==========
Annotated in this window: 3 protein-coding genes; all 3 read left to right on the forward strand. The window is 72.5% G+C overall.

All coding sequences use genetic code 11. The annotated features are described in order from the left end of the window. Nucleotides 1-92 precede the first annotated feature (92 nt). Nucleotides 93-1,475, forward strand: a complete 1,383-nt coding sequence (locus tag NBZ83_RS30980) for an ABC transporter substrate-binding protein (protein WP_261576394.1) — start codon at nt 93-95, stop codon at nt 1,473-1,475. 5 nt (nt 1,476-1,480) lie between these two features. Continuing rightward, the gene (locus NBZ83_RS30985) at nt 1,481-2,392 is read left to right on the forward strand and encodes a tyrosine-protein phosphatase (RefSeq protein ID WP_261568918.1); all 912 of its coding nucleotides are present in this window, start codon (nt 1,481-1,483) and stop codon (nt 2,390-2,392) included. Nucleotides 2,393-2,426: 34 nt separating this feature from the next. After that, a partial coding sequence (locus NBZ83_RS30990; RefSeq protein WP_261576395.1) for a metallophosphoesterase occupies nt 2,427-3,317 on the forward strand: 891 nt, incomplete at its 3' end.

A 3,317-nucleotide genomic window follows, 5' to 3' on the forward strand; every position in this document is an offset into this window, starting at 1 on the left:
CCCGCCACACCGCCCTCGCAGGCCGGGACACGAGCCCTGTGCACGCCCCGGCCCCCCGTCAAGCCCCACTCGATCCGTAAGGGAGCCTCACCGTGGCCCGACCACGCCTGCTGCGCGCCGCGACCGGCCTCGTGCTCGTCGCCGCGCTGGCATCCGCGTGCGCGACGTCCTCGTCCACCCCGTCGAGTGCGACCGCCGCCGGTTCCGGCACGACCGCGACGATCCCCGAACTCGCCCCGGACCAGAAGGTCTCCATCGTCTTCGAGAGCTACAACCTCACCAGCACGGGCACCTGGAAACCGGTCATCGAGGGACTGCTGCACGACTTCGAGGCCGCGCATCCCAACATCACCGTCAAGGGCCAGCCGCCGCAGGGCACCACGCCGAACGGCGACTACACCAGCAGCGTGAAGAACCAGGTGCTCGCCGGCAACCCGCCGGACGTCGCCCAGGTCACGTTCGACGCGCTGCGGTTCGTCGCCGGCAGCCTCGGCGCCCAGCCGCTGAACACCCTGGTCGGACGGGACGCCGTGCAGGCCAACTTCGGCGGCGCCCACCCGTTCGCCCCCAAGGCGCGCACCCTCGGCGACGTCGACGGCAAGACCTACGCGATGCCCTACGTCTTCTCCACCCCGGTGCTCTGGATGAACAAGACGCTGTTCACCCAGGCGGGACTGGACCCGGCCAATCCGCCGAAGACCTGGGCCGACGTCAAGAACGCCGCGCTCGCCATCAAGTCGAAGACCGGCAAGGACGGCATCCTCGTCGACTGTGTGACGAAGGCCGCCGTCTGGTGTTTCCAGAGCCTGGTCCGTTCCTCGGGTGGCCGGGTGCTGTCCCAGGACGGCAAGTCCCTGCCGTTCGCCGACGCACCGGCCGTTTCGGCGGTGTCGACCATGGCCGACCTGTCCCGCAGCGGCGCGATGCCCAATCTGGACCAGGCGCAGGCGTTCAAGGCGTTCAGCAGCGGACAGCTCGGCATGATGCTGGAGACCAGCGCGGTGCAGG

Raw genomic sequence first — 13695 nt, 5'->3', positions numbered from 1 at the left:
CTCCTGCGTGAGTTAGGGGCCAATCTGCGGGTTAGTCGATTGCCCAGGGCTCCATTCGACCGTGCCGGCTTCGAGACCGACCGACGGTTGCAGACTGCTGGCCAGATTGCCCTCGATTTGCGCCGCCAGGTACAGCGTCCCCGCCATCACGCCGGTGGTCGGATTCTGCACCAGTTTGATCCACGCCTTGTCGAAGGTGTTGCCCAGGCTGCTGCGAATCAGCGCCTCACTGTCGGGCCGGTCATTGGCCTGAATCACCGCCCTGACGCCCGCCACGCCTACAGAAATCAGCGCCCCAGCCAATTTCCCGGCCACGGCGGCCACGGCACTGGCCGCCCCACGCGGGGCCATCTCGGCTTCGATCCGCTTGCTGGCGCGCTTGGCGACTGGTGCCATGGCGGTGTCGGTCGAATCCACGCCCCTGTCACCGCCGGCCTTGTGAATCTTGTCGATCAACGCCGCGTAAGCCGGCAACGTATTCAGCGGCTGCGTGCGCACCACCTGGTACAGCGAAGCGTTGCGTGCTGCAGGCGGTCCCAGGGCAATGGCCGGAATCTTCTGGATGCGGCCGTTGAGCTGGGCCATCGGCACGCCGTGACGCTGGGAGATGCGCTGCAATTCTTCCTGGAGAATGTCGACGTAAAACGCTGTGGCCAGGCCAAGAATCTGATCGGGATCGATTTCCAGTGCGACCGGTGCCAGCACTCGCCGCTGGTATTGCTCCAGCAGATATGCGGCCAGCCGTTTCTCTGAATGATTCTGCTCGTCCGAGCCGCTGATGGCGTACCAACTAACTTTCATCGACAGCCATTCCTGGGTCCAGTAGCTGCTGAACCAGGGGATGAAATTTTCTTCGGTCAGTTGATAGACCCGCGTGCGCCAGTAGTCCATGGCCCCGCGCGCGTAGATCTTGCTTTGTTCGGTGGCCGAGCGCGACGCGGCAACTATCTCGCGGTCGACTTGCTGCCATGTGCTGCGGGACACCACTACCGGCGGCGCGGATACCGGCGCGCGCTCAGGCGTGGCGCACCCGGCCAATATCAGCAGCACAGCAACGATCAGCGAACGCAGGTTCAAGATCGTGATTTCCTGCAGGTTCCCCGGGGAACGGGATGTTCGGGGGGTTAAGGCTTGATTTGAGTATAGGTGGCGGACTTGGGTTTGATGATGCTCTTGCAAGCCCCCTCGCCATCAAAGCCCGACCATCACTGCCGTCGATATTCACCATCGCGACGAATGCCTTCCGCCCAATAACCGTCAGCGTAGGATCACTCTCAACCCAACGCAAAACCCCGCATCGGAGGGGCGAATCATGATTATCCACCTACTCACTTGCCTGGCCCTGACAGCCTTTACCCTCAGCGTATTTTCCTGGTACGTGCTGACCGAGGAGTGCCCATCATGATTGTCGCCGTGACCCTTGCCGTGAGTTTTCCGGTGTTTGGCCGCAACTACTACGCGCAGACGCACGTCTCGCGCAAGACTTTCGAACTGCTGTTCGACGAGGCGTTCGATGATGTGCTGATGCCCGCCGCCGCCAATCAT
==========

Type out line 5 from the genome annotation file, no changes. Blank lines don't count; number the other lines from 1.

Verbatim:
Raw genomic sequence first — 13695 nt, 5'->3', positions numbered from 1 at the left: